Tax reform is coming for your 401(k) account, and the ramifications could extend well beyond your own financial future.
Earlier this month, House Republicans initiated a proposal that seemed gravely troubling: they want to cap tax-deductible 401(k) contributions at $2,400 annually, down from $18,000, in order to fund a potential corporate tax cut. There is a fear that this would disincentivize employees from contributing to their 401(k)s and, as a result, hurt 401(k) custodians like Fidelity, Vanguard and T. Rowe Price if fund flows were to decrease.
Of course, given that employees could Rothify the remaining $15,600 of their 401(k) contributions -- that is, contribute post-tax dollars but pay nothing on the gains in retirement -- some argue that 401(k) contributions may not see a drop off.
Clear And Present Danger? Maybe
The percentage of those contributing to a 401(k) that exceeds $2,400 is 43% for those 25 to 34, 56% for those 35 to 44, and 62% for those 45 to 54 and 64% for those 55 to 64, to the Employee Benefit Research Institute (EBRI). If those employees aren't getting immediate tax deductions for those contributions exceeding $2,400, they may very well reduce their retirement contributions.
So would a reduction in mutual-fund flows hurt the likes of Fidelity, Vanguard and T. Rowe Price?
"If employees stop saving any amounts over the cap altogether and instead spend the after-tax dollars rather than save them, then large custodians could see significant decreases in inflows," said Scott Salaske, CEO at Firstmetric, LLC in Detroit.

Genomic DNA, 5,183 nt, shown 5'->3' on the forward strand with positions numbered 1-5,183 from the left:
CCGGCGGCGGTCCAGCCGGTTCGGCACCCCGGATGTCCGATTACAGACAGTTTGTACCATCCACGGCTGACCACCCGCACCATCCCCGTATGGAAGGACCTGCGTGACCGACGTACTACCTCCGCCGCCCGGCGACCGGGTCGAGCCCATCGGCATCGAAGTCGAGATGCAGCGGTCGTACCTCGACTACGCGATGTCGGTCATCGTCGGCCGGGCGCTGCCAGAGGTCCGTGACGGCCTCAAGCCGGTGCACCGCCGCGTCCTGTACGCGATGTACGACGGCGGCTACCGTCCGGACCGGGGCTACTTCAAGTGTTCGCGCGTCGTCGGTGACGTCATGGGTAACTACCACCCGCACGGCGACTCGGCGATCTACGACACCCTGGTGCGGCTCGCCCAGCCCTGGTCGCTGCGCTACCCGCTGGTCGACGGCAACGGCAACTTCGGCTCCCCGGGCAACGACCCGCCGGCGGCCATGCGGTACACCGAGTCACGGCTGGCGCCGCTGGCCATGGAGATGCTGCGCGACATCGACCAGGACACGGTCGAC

"This is certainly possible," said Aron Szapiro, director of policy research at Morningstar.
The question is whether people would reduce their contributions in response to the increase in taxes they pay today or perhaps even contribute even less than they would have under the current system, he added. But there's another issue at play, he noted: there's a possibility employers might abandon auto-enrollment, depressing contributions further.
"I don't think anyone knows for sure, but both seem likely and the question is around degree," Szapiro said.
That's to say, the degree to which contributions drop off would determine how heavily affected retirement plan custodians are. There's an anxiety-inducing element of uncertainty, but custodians are at least somewhat protected from a reduction in flows given that employer matched contributions would still be traditional and that there is already a hefty asset base in existence.
But "there are a lot of moving parts to tax reform," Szaprio said, and these changes could compound others.
"In some ways the bigger concern is that if marginal tax rates are lowered and there are no other reforms, small employers may have less of an incentive to offer traditional plans, and even some large employers might conclude the benefits are no longer worth the costs," he said.
More on the Rothification from TheStreet:
- Hang on to Your 401(k) Are You Ready For Rothification?
- Does Capping 401(k) Tax Deductions Disincentivize Retirement Saving?
- Why the GOP Wants to Cut Your 401(k) Retirement Savings
- Capping 401(k) Savings Would Worsen the U.S. Retirement Crisis
- Tax Reform: 5 Things You Must Know This Week
Of course, many financial experts dismiss the Chicken Littles looking at tax reform and a potential reduction in 401(k) contributions.